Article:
An impulse turbine is a type of steam or hydraulic turbine where the energy transfer from the fluid to the rotor wheel occurs primarily due to the change in velocity of the fluid. In an impulse turbine, the fluid (such as steam or water) enters the turbine with high pressure and passes through a series of fixed nozzles or guide vanes. As the fluid passes through these nozzles or guide vanes, its velocity is significantly increased, while its pressure remains relatively constant.

## Impulse Turbine Working Principle

The single-stage impulse turbine, also known as the de Laval turbine, is named after its inventor, Gustaf de Laval. This type of turbine consists of a single rotor to which impulse blades are attached. In the single-stage impulse turbine, steam is fed through one or several convergent-divergent nozzles. These nozzles are designed in such a way that they do not extend completely around the circumference of the rotor. As a result, only part of the turbine blades is impinged upon by the steam at any given time.

The design of the nozzles also allows for the governing of the turbine’s speed and output. By shutting off one or more of the nozzles, the flow of steam to the turbine can be controlled, thereby regulating the turbine’s operation.

A schematic representation of the single-stage impulse turbine is shown in Figure 4.4. This type of turbine is commonly used in various applications where a single stage of expansion is sufficient to achieve the desired output.

A velocity diagram for a single-stage impulse turbine is depicted in Figure 4.5. This diagram illustrates the flow of steam through the turbine blades and helps in understanding the relationship between different velocities involved in the turbine operation.

In the velocity diagram, a velocity triangle is often used to visually represent the velocities. The adjacent figure provides a breakdown of the velocity triangle, which typically includes:

Tangential force on a blade:

#### Blade efficiency

Blade efficiency is a measure of how effectively a turbine blade converts the energy of the fluid (such as steam or water) into mechanical work. It is defined as the ratio of the power developed by the turbine to the energy entering the blade per second.

Mathematically, blade efficiency can be expressed as:

#### Blade speed ratio

Blade speed ratio, also known as velocity ratio or specific speed, is a dimensionless parameter used in the design and analysis of turbomachinery, including turbines and pumps.

Mathematically, blade speed ratio is expressed as:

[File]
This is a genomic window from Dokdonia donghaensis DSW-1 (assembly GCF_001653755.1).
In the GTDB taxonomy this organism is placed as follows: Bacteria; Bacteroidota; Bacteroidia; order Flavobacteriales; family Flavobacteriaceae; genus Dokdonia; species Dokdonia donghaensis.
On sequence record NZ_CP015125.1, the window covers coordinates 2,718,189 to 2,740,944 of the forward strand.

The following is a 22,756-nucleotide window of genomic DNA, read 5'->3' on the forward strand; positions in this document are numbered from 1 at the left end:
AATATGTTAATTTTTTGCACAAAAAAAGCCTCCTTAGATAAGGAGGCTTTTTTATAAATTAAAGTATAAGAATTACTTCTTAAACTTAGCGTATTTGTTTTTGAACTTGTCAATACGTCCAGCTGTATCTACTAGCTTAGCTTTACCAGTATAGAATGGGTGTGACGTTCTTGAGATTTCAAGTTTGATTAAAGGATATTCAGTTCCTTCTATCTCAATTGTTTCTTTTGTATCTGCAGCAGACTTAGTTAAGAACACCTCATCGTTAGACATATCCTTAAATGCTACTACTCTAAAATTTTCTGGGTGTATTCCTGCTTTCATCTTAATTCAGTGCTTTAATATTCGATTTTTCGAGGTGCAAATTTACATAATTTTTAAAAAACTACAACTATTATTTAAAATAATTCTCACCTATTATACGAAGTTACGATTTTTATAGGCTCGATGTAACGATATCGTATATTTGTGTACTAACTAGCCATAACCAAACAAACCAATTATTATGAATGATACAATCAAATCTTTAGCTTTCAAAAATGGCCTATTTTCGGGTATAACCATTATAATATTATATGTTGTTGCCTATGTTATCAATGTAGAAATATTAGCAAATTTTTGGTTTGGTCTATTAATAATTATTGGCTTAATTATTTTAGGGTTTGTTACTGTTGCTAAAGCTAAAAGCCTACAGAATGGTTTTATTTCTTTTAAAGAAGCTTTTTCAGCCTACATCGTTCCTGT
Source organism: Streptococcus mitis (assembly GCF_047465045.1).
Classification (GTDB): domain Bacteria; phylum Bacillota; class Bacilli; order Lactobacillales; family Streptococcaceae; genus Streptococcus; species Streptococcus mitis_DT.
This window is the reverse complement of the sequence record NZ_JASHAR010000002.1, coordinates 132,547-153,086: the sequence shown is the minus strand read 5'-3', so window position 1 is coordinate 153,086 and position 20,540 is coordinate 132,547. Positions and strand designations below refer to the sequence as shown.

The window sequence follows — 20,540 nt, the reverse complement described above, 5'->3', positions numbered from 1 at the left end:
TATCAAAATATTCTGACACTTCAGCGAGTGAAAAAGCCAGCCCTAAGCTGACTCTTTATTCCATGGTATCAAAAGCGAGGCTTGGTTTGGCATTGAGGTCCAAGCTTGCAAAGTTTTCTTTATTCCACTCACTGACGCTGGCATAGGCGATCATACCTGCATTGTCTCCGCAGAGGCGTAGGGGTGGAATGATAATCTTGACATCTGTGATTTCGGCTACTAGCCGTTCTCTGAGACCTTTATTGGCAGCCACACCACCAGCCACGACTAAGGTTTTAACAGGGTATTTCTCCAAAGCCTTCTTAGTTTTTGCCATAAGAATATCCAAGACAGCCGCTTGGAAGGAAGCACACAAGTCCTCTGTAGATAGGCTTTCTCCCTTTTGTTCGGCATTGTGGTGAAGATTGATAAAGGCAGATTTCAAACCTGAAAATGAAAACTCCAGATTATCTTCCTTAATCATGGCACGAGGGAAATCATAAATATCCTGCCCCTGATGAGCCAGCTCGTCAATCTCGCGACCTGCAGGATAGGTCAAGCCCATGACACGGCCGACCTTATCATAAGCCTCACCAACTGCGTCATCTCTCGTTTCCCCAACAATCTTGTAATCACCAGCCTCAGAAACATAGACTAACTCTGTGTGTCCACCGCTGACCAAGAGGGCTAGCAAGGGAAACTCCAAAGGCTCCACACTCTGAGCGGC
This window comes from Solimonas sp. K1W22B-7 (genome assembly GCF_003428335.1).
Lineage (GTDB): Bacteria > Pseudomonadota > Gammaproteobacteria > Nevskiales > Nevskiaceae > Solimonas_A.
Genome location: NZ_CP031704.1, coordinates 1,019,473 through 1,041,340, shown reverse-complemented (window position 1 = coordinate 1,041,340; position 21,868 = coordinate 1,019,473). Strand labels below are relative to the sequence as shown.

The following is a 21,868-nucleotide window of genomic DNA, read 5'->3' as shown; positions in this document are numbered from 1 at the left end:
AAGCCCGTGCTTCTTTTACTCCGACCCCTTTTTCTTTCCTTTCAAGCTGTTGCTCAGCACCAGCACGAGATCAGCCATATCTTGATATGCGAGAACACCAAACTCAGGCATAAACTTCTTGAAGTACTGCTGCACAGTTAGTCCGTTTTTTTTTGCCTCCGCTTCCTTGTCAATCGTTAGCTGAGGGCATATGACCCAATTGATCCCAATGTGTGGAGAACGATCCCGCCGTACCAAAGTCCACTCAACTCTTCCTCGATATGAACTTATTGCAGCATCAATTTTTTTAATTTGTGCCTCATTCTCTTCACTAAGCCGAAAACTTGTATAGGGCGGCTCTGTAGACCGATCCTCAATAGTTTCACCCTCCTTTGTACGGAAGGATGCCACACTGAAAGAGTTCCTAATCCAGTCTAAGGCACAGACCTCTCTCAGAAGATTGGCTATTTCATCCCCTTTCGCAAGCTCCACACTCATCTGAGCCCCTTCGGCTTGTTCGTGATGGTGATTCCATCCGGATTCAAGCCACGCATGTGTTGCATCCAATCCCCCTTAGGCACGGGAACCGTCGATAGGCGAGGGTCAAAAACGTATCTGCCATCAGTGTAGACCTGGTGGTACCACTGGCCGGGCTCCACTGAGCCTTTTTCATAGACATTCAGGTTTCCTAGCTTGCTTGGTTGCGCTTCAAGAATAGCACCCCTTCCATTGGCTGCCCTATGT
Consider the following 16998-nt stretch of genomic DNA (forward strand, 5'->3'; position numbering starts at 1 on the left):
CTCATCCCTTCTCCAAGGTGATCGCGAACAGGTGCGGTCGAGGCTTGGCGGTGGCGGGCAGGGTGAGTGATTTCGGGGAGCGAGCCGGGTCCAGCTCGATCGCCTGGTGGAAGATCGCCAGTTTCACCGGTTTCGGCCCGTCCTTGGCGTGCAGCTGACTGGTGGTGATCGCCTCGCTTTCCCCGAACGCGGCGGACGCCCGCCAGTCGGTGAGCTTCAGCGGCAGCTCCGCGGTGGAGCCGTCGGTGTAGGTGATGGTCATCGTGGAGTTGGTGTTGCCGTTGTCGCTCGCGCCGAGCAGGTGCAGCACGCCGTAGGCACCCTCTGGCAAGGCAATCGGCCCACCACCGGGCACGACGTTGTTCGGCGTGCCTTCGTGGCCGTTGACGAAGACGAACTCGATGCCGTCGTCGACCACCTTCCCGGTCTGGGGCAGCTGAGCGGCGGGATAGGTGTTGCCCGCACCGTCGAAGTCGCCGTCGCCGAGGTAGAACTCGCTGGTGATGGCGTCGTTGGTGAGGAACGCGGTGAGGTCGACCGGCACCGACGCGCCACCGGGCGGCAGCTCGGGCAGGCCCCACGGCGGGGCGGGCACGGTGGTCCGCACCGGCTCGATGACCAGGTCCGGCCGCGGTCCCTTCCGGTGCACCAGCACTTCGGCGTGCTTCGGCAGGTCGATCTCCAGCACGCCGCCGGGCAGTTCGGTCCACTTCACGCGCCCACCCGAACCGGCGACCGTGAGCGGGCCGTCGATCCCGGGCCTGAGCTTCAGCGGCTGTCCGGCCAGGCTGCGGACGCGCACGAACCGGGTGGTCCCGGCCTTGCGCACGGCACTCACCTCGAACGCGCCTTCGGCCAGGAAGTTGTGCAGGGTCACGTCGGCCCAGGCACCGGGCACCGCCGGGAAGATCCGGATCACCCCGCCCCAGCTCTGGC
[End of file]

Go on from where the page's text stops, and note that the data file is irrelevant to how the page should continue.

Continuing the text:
#### Stage Efficiency

Stage efficiency is a measure of how effectively a stage in a turbine or compressor converts the energy of the fluid into useful work. It is defined as the ratio of the actual work done per unit time (or power) in one stage to the theoretical work that would be done if the process were isentropic (i.e., reversible adiabatic) with the same enthalpy drop.

Mathematically, stage efficiency (*ηs*) can be expressed as:

Mathematically, stage efficiency (*ηs*) can be expressed as:

*ηs*=Actual Work Done per Second in One Stage / Isentropic Enthalpy Drop in One Stage

If blade friction coefficient (K) is given then V_{r2}=KV_{r1}

Unless otherwise stated, we can take V_{2}=V_{r1}

### Compounding in Impulse Turbine

Compounding in an impulse turbine is essential because allowing high-velocity steam to flow through just one row of moving blades would result in a rotor speed that’s too high for practical use, around 30,000 revolutions per minute (rpm). To make the turbine more practical and efficient, compounding techniques are employed. Compounding involves incorporating multiple sets of nozzles and rotors in a series, all connected to the same shaft. This allows the turbine to absorb the energy of the steam in stages, either by reducing the steam pressure or by controlling the velocity of the steam jet.

There are three main methods of compounding in an impulse steam turbine:

#### 1. Velocity compounding

Velocity compounding in turbines involves using multiple rows of moving blades, separated by rows of fixed blades, to gradually reduce the velocity of the steam as it passes through the turbine stages. In the Curtis stage turbine, for example, there is one stage of nozzles followed by two rows of moving blades, with a row of fixed blades in between. These fixed blades redirect the steam from the first row of moving blades to the second row.

In a Curtis stage turbine, the total pressure drop occurs in the nozzles, ensuring that the pressure remains constant in all rows of blades. However, the velocity of the steam decreases as it passes through the moving blades, leading to a reduction in kinetic energy.